Thursday, May 15, 2014

Video kills the way of the car

The rise of the portable and affordable high-definition video camera has produced video blogs, uncountable numbers on YouTube of videos featuring Russians running out of talent, and copious potential material for the purveyors of law and order. It’s this last point that I want to address here.

Dubai Police actually promotes a campaign that is imaginatively called “We Are All Police,” with a couple of contact telephone numbers: 800 4353 and 800 7000 since you ask. You’re welcome. The basic idea is that you pick up your phone and report an alleged offence, and the police will follow it up. Getting twenty calls all with variations on a theme of “Black Land Cruiser with this registration number driving at speed up the breakdown lane” might produce some police action. However, using a hand-held mobile phone while driving is illegal, so a lot of these witnessed offences presumably go unreported.

Anyway, my business proposal is to combine We Are All Police with a GoPro (or similar) camera. I’m sure many drivers spend their days wondering why there’s never a police officer around when someone displays a monumental lack of regard for safety or the law, and my proposal is to do something about it. Publishing a video on YouTube of someone publicly assaulting a van driver is illegal, and the material should, we are told, be handed to the police. So here’s the plan.

In essence, I ride my motorbike around Dubai with a GoPro camera stuck to my helmet, and I record the registration number of each vehicle along with the offence being committed, all in the same take. Dubai police get a copy of the video, and I receive 50% of the fine as payment. I estimate that I could clear several hundred dirhams a day just going about my daily business and only noting mobile phone use. Dubai police receive the other 50% with little effort beyond entering the data on the RTA’s database. Imagine how much cash I could make if it were my day job…:-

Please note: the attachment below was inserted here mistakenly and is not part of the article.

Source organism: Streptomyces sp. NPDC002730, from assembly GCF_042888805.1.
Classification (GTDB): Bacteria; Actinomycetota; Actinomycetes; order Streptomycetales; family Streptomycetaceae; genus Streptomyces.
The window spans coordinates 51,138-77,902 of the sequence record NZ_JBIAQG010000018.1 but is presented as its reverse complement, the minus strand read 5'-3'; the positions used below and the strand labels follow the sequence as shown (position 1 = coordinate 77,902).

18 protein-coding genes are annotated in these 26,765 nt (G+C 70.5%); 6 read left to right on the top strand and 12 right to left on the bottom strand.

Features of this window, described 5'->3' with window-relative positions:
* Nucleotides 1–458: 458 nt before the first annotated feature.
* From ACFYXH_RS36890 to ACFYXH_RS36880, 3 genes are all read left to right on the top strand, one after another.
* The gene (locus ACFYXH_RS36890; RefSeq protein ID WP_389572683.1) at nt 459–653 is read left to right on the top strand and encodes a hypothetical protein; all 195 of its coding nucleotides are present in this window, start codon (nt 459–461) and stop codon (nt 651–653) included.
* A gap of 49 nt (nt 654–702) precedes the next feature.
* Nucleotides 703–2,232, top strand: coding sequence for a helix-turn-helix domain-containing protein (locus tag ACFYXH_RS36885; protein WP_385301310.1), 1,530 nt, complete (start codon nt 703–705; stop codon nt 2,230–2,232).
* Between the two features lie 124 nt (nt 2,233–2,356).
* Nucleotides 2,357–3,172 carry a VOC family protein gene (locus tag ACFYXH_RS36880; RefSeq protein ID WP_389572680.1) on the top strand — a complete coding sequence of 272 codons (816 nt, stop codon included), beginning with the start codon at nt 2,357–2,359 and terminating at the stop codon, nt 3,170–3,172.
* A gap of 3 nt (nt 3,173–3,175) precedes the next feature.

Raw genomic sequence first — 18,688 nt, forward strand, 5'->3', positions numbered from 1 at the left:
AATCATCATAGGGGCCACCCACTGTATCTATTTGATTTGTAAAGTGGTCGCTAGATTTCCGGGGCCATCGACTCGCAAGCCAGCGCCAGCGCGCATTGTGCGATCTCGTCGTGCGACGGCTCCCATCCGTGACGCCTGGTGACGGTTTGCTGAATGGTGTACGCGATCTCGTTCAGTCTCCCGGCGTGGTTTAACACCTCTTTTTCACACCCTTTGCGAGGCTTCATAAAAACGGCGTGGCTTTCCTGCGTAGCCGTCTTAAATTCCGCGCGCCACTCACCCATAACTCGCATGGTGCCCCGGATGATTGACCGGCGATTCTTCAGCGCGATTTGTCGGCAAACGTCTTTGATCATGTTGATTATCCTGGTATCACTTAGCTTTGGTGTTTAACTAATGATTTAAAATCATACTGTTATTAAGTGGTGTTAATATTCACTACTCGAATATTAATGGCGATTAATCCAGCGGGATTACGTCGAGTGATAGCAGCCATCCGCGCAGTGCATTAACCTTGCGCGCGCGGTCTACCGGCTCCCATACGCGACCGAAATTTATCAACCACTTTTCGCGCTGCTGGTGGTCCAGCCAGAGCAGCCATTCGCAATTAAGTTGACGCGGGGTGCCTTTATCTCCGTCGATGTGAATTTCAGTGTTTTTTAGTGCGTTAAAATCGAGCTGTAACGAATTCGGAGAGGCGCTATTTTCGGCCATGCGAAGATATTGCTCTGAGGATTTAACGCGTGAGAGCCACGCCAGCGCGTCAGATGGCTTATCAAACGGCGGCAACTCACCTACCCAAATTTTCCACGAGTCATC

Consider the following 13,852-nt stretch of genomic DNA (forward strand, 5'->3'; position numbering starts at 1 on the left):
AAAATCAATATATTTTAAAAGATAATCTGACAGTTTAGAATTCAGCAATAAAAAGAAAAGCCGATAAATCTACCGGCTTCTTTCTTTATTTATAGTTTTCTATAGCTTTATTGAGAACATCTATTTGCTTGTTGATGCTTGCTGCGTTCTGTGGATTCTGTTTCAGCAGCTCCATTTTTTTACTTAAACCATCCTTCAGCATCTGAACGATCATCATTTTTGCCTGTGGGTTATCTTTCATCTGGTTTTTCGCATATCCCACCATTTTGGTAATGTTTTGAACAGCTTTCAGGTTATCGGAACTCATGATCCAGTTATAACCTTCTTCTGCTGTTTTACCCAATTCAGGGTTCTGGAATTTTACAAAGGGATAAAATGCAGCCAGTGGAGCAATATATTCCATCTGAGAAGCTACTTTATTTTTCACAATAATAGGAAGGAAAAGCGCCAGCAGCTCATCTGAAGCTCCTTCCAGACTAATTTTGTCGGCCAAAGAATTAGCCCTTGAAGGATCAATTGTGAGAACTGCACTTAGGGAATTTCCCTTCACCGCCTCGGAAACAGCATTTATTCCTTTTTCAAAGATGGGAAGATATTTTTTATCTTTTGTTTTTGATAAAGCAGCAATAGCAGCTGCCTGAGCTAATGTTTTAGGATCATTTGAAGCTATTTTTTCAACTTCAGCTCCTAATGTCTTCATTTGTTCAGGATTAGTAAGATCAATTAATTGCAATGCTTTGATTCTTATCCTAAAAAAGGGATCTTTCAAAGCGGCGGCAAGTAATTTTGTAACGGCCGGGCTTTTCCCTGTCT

Selected traffic offences: 

Reckless driving                   (AED 2000 and 24 black points),
Mobile phone use                   (AED 200 and 4 black points),
Not wearing a seat belt            (AED 400 and 4 black points),
Inappropriate use of hardstrip     (AED 600 and 6 black points),
Tailgating                         (AED 400 and 4 black points),
Running a red light                (AED 800 and 12 black points),
Stopping on a pedestrian  crossing (AED 500).
(I could make a packet every Friday just by taking a GoPro down to outside the mosque on my local street corner!)

The benefits are obvious, from an income stream for Muggins for doing little more than riding his motorbike, but go on to improved driver behaviour and consequent reduction in collisions once the idea that any motorcyclist out there might be a police deputy, in much the same way that wearing a POLITE fluorescent tabard might. Then drivers might actually notice motorcycles, which would be of further benefit in the area of motorcycle safety. Oh, and I’d get to feel as if I was getting back at some of the knuckle-dragging morons who have inexplicably been allowed control of a motor vehicle.

What of gainsayers who say that “Let he who is without sin cast the first stone.”? How about I only report offences that I never commit? And yes, I would undertake police training if I were required to demonstrate some level of competence on two wheels.

And what of resentful motorists who take it into their pretty little heads to run bikers off the road, much as what happens already? Would you risk it if there were a reasonable probability of the incident being caught on video and used in your prosecution? No, I didn’t think so.


1 comment:

Gnomad said...

I have been considering a dashboard camera for exactly these reasons. I don't know, however, whether the Qatar Police would welcome such videos being presented to them.


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